Have we had enough posts yet about Katharine Hepburn and her pants? I’ll let you decide, and to be precise for you Hepburn fans, they’re slacks, not pants. SLACKS. Hepburn was a fashion icon, and her embrace of slacks in a world of feminine Hollywood starlets upended the fashion status quo and encouraged women everywhere to wear whatever the heck they wanted.
If you’ve visited our exhibit, Katharine Hepburn: Dressed for Stage and Screen, you’ve probably concluded that the world around you has embraced this iconic look. Pants—SLACKS!—are everywhere you turn in this exhibit.
But wait, there’s dissension in the ranks, and I don’t mind saying it: am I the only one a little freaked out by these ghostly ambulatory trousers? Is anyone else dreaming at night about row upon row of disembodied khaki-covered legs frolicking through lonely halls or lounging, confident and careless, upon dimly-lit street corners?
You just don’t get it. The slacks are iconoclasts, symbols of historic change. Their artful display is meant to jolt your awareness of Hepburn’s singular character.
I do get it. You’re right, the display is fun and daring—like Hepburn herself. It’s a conversation-starter that highlights Hepburn’s impact on women’s fashion.
Really, do you really get it?
No. I’m a thirty-something, male Gen-Xer who’s never worn anything but pants (and shorts with flip-flops!) and my film sensibilities were shaped by Chris Farley and Adam Sandler movies. Why should I get it? Why must pants float in the air like the flying toasters of After Dark 2.0 screensavers?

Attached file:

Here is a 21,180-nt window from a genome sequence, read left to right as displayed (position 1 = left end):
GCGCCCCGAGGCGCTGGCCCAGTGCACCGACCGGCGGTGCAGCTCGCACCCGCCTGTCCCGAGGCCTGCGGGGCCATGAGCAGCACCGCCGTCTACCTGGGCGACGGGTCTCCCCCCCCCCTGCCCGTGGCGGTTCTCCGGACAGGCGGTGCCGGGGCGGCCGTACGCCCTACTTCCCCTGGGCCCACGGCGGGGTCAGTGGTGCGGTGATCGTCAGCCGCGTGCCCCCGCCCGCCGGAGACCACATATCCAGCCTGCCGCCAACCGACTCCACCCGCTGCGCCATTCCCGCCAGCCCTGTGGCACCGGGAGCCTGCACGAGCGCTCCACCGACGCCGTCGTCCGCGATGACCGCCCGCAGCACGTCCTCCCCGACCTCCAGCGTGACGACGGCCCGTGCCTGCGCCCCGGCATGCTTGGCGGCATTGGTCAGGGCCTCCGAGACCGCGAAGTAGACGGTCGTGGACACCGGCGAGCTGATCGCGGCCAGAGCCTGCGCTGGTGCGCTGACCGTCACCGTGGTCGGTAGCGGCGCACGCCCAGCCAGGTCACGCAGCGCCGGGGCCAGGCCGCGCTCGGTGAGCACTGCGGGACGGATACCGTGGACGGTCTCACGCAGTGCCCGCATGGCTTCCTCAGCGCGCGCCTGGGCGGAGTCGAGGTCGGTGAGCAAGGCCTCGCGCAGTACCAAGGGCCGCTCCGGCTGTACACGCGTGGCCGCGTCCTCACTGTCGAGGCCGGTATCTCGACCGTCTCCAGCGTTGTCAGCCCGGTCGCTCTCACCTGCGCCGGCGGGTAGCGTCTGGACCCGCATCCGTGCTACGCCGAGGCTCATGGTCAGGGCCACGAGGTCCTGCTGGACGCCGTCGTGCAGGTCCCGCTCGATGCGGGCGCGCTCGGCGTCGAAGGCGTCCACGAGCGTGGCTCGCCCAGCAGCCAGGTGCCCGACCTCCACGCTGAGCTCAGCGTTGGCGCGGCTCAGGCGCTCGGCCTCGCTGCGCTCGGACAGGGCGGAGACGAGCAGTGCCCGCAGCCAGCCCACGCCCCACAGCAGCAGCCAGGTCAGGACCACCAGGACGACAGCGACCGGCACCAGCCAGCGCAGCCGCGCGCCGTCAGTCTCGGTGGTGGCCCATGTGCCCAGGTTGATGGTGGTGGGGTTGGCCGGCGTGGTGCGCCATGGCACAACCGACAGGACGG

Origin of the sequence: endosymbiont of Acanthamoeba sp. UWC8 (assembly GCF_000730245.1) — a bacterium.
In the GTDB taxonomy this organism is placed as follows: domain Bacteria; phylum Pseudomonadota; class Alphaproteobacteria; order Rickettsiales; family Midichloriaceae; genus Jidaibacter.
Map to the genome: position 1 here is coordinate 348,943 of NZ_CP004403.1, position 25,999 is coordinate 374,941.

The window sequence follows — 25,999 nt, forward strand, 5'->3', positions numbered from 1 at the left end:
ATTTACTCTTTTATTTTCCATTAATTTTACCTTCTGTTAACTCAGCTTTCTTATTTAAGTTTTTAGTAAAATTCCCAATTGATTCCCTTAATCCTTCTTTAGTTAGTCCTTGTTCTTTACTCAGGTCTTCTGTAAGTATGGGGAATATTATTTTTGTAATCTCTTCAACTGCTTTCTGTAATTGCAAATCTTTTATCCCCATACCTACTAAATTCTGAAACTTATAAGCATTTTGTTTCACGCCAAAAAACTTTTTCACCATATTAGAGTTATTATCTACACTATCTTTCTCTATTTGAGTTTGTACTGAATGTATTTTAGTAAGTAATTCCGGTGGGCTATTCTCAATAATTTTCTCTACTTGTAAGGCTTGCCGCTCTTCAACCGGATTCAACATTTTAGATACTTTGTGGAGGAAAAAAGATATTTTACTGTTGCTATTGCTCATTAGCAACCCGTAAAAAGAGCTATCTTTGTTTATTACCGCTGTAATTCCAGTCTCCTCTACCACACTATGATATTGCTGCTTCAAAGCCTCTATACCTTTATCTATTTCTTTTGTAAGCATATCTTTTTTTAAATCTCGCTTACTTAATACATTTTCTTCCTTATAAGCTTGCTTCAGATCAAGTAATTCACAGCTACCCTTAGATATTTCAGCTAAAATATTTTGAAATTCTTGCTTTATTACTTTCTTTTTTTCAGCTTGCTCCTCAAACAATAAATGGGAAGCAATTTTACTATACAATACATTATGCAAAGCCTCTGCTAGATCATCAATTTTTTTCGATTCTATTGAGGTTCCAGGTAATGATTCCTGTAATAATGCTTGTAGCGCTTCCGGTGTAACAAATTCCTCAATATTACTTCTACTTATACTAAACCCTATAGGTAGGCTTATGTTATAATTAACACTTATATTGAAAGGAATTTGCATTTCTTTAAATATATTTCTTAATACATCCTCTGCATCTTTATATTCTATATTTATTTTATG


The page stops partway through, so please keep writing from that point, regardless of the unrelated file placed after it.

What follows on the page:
I do, however, suspect that the pants get me. They speak to me loud and clear whenever I pass them by. They harass my inner 19th-century dandy who is appalled and intimidated by such confidence. They remind me of John Wayne’s comment about his co-star during the filming of Rooster Cogburn: “Damn. There’s a woman!” They mockingly compare me to Colin Keith-Johnston (below) as Hepburn gives him the smackdown in The Warrior’s Husband; just add a scruffy beard and take away any resemblance to a handsome warrior. They know that Katharine Hepburn would chew me up and spit me out without pausing to check her lines.
Hey, I love pants. Pants on women. Pants on men. I share the pants in my family (figuratively speaking). And I can’t wait to lead the next group tour of Katharine Hepburn: Dressed for Stage and Screen. Book a tour today. Pants—SLACKS!—are optional.
Ben Gammell is the Coordinator of Interpretive Projects at the Connecticut Historical Society